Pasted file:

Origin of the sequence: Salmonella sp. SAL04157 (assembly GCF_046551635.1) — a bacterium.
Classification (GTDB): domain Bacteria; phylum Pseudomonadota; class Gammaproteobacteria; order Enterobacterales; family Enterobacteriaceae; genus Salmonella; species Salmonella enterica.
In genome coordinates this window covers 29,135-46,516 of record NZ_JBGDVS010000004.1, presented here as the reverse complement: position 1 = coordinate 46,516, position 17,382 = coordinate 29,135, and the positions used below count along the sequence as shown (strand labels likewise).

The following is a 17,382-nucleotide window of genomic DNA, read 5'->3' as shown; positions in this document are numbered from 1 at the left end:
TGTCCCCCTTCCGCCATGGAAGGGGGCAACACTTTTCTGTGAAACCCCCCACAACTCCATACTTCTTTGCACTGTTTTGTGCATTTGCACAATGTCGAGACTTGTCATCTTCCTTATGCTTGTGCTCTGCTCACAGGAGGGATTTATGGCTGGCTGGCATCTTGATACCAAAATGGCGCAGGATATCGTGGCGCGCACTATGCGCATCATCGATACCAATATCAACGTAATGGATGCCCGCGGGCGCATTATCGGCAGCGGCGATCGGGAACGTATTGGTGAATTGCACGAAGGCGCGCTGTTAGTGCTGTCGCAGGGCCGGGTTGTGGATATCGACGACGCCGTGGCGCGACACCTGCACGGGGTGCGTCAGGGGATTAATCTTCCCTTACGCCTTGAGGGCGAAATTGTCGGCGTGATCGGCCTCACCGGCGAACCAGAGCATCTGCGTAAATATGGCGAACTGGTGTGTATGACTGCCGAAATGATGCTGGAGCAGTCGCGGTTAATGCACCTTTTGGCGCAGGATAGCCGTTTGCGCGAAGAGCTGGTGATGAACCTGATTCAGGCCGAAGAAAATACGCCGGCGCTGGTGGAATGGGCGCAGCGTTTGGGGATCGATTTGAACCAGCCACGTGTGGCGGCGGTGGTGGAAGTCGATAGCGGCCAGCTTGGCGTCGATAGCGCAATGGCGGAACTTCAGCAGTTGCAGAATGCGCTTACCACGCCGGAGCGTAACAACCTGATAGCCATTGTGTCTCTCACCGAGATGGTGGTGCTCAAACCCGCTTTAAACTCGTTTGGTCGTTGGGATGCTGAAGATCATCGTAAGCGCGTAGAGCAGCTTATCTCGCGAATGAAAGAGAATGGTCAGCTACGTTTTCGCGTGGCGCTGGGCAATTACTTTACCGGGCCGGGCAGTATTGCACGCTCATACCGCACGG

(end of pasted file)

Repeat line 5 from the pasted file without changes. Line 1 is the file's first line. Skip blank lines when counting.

TGTCCCCCTTCCGCCATGGAAGGGGGCAACACTTTTCTGTGAAACCCCCCACAACTCCATACTTCTTTGCACTGTTTTGTGCATTTGCACAATGTCGAGACTTGTCATCTTCCTTATGCTTGTGCTCTGCTCACAGGAGGGATTTATGGCTGGCTGGCATCTTGATACCAAAATGGCGCAGGATATCGTGGCGCGCACTATGCGCATCATCGATACCAATATCAACGTAATGGATGCCCGCGGGCGCATTATCGGCAGCGGCGATCGGGAACGTATTGGTGAATTGCACGAAGGCGCGCTGTTAGTGCTGTCGCAGGGCCGGGTTGTGGATATCGACGACGCCGTGGCGCGACACCTGCACGGGGTGCGTCAGGGGATTAATCTTCCCTTACGCCTTGAGGGCGAAATTGTCGGCGTGATCGGCCTCACCGGCGAACCAGAGCATCTGCGTAAATATGGCGAACTGGTGTGTATGACTGCCGAAATGATGCTGGAGCAGTCGCGGTTAATGCACCTTTTGGCGCAGGATAGCCGTTTGCGCGAAGAGCTGGTGATGAACCTGATTCAGGCCGAAGAAAATACGCCGGCGCTGGTGGAATGGGCGCAGCGTTTGGGGATCGATTTGAACCAGCCACGTGTGGCGGCGGTGGTGGAAGTCGATAGCGGCCAGCTTGGCGTCGATAGCGCAATGGCGGAACTTCAGCAGTTGCAGAATGCGCTTACCACGCCGGAGCGTAACAACCTGATAGCCATTGTGTCTCTCACCGAGATGGTGGTGCTCAAACCCGCTTTAAACTCGTTTGGTCGTTGGGATGCTGAAGATCATCGTAAGCGCGTAGAGCAGCTTATCTCGCGAATGAAAGAGAATGGTCAGCTACGTTTTCGCGTGGCGCTGGGCAATTACTTTACCGGGCCGGGCAGTATTGCACGCTCATACCGCACGG